My name is Greg Backus. I am totally in awe of the old-school revival - so surprised and happy to see what is going on. I've been lurking for a while and reading these great blogs, finding so many kindred spirits - articulate ones no less.
I started playing Melee/Wizard and (blue book)D&D when I was young (let's say 9). My older brother and his buddies would play and I would hang out and watch - mostly because my mom made him. He was genuinely a gamer and he enjoyed getting me involved too. We'd play boardgames (Milton Bradley's Midway was the shit!) and have arena battles in the Fantasy Trip. And then - In Search of the Unknown (monocolor). Greggo of the Mountains came to life. I had no idea what to do!
I Loved It!
This period probably lasted about a year. My brother (older than me by 9 years) experienced a religious conversion and ceased all gameplay. Ouch. Even burned the books in the backyard and prayed...These were the dark days of Mazes and Monsters, of conservative backlashes against freed imaginations. I was miserable at first, but soon found I could go out to the woods and fight my friends with sticks. That was fun too...but in down time, I started making games myself and checking out whatever D&D materials I could find at the library and such.
So, flash forward a few years. There was a Hallmark Card/Book shop in the dwindling mall near my house. WOW! RPG books! I'd go over after school and pore through the books until the middle aged attendants would tell me I had to leave.
One day, I decided I was going to steal a book because I couldn't buy any of them. I can't really condone theft, but this is a history, and it is something that I did then. I'll claim desperation. Honestly, though, it was something of a prediliction of mine when I was young - maybe this is an argument against the inclusion of the thief in AD&D...It was my second theft (my first, a pack of Close Encounter of the Third Kind cards was a disaster. A sucessful theft, but I couldn't wait to open the pack, so my mom noticed me in the back seat of the car and made me go back into the grocery store, return them and apologize...)
Tunnels & Trolls, 5th Edition! What a haul!
What was this book doing in Hallmark? Maybe it was a franchise thing, I dunno. Different days...even with the Satanic Scare a recent event...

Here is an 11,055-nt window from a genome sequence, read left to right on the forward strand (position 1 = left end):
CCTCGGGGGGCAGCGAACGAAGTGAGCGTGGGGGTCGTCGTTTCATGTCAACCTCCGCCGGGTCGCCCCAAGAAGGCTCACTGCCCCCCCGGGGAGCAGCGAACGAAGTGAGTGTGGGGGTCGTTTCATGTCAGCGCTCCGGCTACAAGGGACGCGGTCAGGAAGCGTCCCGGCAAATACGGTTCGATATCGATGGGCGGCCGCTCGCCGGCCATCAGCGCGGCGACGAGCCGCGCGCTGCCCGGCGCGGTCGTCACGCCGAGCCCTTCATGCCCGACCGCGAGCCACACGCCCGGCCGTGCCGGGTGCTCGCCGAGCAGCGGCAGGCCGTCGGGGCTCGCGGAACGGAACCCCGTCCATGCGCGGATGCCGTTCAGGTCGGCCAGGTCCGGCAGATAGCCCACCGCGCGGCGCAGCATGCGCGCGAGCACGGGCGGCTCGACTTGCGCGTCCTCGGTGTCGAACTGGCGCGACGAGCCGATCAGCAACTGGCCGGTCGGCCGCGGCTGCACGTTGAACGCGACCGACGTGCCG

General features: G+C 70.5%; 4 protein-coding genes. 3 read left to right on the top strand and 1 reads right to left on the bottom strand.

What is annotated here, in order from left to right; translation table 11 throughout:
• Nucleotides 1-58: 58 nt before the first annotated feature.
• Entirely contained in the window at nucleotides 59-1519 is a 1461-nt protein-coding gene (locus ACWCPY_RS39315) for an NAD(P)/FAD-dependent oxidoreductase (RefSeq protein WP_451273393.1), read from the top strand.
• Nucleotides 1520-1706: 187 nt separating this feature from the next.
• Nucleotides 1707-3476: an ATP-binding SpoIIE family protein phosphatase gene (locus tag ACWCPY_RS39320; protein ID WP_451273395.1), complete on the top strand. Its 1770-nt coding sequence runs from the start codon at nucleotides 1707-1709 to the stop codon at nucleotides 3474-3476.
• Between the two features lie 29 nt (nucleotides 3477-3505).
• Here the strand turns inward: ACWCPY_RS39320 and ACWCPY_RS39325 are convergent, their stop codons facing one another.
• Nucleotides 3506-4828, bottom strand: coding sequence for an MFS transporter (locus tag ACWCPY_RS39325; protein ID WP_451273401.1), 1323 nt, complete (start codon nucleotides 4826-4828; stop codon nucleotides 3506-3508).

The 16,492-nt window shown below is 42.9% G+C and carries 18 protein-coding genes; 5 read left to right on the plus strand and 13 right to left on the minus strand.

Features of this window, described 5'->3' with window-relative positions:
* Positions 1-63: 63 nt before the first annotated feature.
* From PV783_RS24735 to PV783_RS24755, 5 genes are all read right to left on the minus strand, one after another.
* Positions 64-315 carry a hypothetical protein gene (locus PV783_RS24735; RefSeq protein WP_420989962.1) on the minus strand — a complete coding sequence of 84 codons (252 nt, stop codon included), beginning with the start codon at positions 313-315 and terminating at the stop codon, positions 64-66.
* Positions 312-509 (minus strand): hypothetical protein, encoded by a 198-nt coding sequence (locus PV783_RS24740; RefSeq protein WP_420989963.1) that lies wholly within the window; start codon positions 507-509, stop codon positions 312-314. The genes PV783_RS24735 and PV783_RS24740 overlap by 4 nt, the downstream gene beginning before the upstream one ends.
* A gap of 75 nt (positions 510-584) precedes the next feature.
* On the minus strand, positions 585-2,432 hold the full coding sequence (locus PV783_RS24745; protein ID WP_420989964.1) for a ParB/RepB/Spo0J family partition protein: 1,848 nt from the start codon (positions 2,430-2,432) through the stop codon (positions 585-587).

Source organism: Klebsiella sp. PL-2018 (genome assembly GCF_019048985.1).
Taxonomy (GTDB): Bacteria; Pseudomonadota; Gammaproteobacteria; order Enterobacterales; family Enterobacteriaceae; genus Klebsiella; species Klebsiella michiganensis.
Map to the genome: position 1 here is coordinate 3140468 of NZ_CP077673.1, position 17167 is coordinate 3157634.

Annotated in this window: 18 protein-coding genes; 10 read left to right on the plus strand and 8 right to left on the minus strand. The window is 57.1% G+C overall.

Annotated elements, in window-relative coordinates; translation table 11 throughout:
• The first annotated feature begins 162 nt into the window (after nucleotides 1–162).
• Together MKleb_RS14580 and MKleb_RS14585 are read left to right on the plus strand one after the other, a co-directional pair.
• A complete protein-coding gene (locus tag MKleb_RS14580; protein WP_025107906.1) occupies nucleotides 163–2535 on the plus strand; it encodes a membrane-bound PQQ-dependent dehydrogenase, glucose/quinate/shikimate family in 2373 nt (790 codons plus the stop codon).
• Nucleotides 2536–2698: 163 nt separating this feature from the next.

So, T&T became MY game. I ran my friends through free-form adventures, they developed the characters that they wanted. We'd end up playing several different games: the Dungeon boardgame, Gamma World, Toon, AD&D, Paranoia, Chill, Diplomacy, Axis & Allies, Twilight 2000, Call of Cthulhu - how about Fringeworthy! - but the main campaign was in a vague world governed remotely by Ken St. Andre. The system was so rules-light that we just did whatever we wanted to.
The next big step came with Rolemaster and MERP. It was a system a friend introduced to me, and he ran the beast too. The anthithesis of T&T? I think the argument can be made. I don't remember having fun with the game in play, I think it was more that the level of detail was so fascinating.
It's too much, in my opinion - but it certainly broadened my young perspective. I started collecting the Companions and keeping up with the game more as an academic pursuit than a play vehicle, though I did run a few adventures.
Gradually my group disbanded. The pressures and distractions of late adolescence (read: girls, music, beer and weed). I kept my books and would still think about gaming, but there were other things going on. Every once in a while I'd run some friends through one-shot AD&D adventures, but it never amounted to much. The gaming dwindled and eventually died.
I even sold my HUGE Rolemaster collection, my OD&D matierals, oh man - I don't want to catalogue the loss. It bums me out to this very day.
At least I didn't burn them...
Paul's Gameblog: Ego Through the Ages
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